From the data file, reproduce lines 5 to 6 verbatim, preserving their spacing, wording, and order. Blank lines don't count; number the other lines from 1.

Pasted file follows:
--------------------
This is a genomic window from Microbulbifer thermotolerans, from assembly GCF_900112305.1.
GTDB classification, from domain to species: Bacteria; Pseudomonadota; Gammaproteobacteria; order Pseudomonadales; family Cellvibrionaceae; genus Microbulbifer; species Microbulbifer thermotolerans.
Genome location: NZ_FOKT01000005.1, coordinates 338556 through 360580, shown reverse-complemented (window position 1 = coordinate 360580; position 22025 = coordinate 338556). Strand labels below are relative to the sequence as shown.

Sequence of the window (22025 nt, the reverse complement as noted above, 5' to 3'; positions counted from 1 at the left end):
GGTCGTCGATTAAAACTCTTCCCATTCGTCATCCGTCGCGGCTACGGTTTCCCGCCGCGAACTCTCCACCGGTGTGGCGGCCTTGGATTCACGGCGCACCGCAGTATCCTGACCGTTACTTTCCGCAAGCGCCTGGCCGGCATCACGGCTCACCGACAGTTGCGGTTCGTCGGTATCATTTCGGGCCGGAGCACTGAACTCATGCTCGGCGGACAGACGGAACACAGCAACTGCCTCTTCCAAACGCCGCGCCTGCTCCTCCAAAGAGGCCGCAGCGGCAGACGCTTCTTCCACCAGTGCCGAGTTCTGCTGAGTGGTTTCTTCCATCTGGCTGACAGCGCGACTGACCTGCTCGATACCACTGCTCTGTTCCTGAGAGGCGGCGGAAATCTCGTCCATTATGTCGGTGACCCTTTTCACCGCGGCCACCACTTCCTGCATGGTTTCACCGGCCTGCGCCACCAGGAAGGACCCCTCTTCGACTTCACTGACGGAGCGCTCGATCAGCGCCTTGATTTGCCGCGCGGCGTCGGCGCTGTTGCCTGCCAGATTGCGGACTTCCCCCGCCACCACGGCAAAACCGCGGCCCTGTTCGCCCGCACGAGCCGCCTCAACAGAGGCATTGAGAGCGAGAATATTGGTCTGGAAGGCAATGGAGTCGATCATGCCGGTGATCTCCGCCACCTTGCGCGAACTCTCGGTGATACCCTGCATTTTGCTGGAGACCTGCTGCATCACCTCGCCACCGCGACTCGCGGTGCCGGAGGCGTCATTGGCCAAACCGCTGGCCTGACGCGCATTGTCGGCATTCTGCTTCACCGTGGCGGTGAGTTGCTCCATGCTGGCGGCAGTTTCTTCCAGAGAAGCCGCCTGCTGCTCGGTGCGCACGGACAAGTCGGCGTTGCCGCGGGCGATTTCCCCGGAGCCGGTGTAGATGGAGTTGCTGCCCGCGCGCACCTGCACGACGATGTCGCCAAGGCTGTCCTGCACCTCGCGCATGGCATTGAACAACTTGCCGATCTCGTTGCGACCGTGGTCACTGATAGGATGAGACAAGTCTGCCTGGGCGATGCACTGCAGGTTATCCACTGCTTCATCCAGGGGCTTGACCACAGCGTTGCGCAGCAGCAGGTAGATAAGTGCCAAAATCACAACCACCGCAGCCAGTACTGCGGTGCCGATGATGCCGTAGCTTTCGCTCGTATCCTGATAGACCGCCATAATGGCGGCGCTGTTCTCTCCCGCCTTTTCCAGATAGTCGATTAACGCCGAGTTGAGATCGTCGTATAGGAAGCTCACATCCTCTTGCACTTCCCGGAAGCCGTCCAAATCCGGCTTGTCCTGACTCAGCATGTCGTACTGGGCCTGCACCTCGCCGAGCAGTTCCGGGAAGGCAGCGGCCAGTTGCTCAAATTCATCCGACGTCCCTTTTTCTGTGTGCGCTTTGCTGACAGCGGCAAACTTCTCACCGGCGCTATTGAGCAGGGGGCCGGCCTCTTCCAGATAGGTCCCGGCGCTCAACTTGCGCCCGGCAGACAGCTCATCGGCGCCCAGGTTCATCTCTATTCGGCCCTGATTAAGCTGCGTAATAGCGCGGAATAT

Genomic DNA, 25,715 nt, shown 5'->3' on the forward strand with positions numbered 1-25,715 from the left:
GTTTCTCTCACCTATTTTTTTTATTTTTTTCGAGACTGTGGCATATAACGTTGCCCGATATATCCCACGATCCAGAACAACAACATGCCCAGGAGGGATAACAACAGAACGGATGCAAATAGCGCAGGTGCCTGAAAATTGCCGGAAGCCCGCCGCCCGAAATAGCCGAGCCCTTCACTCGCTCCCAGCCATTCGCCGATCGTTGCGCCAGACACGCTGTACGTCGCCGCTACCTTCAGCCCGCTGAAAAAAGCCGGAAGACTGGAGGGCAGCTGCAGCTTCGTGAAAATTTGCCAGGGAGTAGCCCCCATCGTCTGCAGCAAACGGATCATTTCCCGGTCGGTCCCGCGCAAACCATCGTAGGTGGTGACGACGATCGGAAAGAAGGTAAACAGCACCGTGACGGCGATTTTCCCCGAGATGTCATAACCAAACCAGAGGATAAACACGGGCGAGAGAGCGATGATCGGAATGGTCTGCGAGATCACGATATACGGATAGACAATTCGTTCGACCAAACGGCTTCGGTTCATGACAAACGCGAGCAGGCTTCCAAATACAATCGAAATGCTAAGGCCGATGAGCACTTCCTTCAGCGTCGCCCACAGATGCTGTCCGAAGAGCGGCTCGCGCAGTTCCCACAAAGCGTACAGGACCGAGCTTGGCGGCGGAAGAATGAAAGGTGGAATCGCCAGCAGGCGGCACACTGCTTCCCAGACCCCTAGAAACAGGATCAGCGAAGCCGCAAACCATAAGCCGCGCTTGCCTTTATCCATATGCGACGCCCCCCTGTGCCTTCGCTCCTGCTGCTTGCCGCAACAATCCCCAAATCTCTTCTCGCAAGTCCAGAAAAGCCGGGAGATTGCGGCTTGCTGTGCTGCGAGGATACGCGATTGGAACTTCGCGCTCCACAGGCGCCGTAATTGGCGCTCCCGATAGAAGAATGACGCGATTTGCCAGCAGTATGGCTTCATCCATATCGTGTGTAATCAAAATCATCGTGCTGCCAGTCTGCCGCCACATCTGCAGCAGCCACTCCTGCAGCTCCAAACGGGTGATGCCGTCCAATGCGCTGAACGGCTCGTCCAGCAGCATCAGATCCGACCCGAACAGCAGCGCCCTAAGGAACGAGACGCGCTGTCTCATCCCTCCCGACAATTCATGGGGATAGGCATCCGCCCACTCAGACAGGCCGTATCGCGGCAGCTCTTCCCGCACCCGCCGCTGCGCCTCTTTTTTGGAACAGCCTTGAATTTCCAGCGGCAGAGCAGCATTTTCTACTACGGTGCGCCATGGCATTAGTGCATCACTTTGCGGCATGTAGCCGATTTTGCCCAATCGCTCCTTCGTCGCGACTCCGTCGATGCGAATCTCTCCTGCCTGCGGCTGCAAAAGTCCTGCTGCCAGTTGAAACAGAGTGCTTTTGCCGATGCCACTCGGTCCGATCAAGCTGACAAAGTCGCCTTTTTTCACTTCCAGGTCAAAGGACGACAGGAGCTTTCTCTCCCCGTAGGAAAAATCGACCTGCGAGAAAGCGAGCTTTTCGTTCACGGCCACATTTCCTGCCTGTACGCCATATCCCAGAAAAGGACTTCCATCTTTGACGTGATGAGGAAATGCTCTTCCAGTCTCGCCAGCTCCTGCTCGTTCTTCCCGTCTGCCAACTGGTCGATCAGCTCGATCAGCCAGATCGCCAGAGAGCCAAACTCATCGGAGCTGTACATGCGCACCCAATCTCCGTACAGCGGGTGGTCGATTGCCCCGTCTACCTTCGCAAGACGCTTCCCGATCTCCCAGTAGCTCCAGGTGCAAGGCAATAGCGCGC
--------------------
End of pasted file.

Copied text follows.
GGTCGTCGATTAAAACTCTTCCCATTCGTCATCCGTCGCGGCTACGGTTTCCCGCCGCGAACTCTCCACCGGTGTGGCGGCCTTGGATTCACGGCGCACCGCAGTATCCTGACCGTTACTTTCCGCAAGCGCCTGGCCGGCATCACGGCTCACCGACAGTTGCGGTTCGTCGGTATCATTTCGGGCCGGAGCACTGAACTCATGCTCGGCGGACAGACGGAACACAGCAACTGCCTCTTCCAAACGCCGCGCCTGCTCCTCCAAAGAGGCCGCAGCGGCAGACGCTTCTTCCACCAGTGCCGAGTTCTGCTGAGTGGTTTCTTCCATCTGGCTGACAGCGCGACTGACCTGCTCGATACCACTGCTCTGTTCCTGAGAGGCGGCGGAAATCTCGTCCATTATGTCGGTGACCCTTTTCACCGCGGCCACCACTTCCTGCATGGTTTCACCGGCCTGCGCCACCAGGAAGGACCCCTCTTCGACTTCACTGACGGAGCGCTCGATCAGCGCCTTGATTTGCCGCGCGGCGTCGGCGCTGTTGCCTGCCAGATTGCGGACTTCCCCCGCCACCACGGCAAAACCGCGGCCCTGTTCGCCCGCACGAGCCGCCTCAACAGAGGCATTGAGAGCGAGAATATTGGTCTGGAAGGCAATGGAGTCGATCATGCCGGTGATCTCCGCCACCTTGCGCGAACTCTCGGTGATACCCTGCATTTTGCTGGAGACCTGCTGCATCACCTCGCCACCGCGACTCGCGGTGCCGGAGGCGTCATTGGCCAAACCGCTGGCCTGACGCGCATTGTCGGCATTCTGCTTCACCGTGGCGGTGAGTTGCTCCATGCTGGCGGCAGTTTCTTCCAGAGAAGCCGCCTGCTGCTCGGTGCGCACGGACAAGTCGGCGTTGCCGCGGGCGATTTCCCCGGAGCCGGTGTAGATGGAGTTGCTGCCCGCGCGCACCTGCACGACGATGTCGCCAAGGCTGTCCTGCACCTCGCGCATGGCATTGAACAACTTGCCGATCTCGTTGCGACCGTGGTCACTGATAGGATGAGACAAGTCTGCCTGGGCGATGCACTGCAGGTTATCCACTGCTTCATCCAGGGGCTTGACCACAGCGTTGCGCAGCAGCAGGTAGATAAGTGCCAAAATCACAACCACCGCAGCCAGTACTGCGGTGCCGATGATGCCGTAGCTTTCGCTCGTATCCTGATAGACCGCCATAATGGCGGCGCTGTTCTCTCCCGCCTTTTCCAGATAGTCGATTAACGCCGAGTTGAGATCGTCGTATAGGAAGCTCACATCCTCTTGCACTTCCCGGAAGCCGTCCAAATCCGGCTTGTCCTGACTCAGCATGTCGTACTGGGCCTGCACCTCGCCGAGCAGTTCCGGGAAGGCAGCGGCCAGTTGCTCAAATTCATCCGACGTCCCTTTTTCTGTGTGCGCTTTGCTGACAGCGGCAAACTTCTCACCGGCGCTATTGAGCAGGGGGCCGGCCTCTTCCAGATAGGTCCCGGCGCTCAACTTGCGCCCGGCAGACAGCTCATCGGCGCCCAGGTTCATCTCTATTCGGCCCTGATTAAGCTGCGTAATAGCGCGGAATAT

Genomic DNA, 25,715 nt, shown 5'->3' on the forward strand with positions numbered 1-25,715 from the left: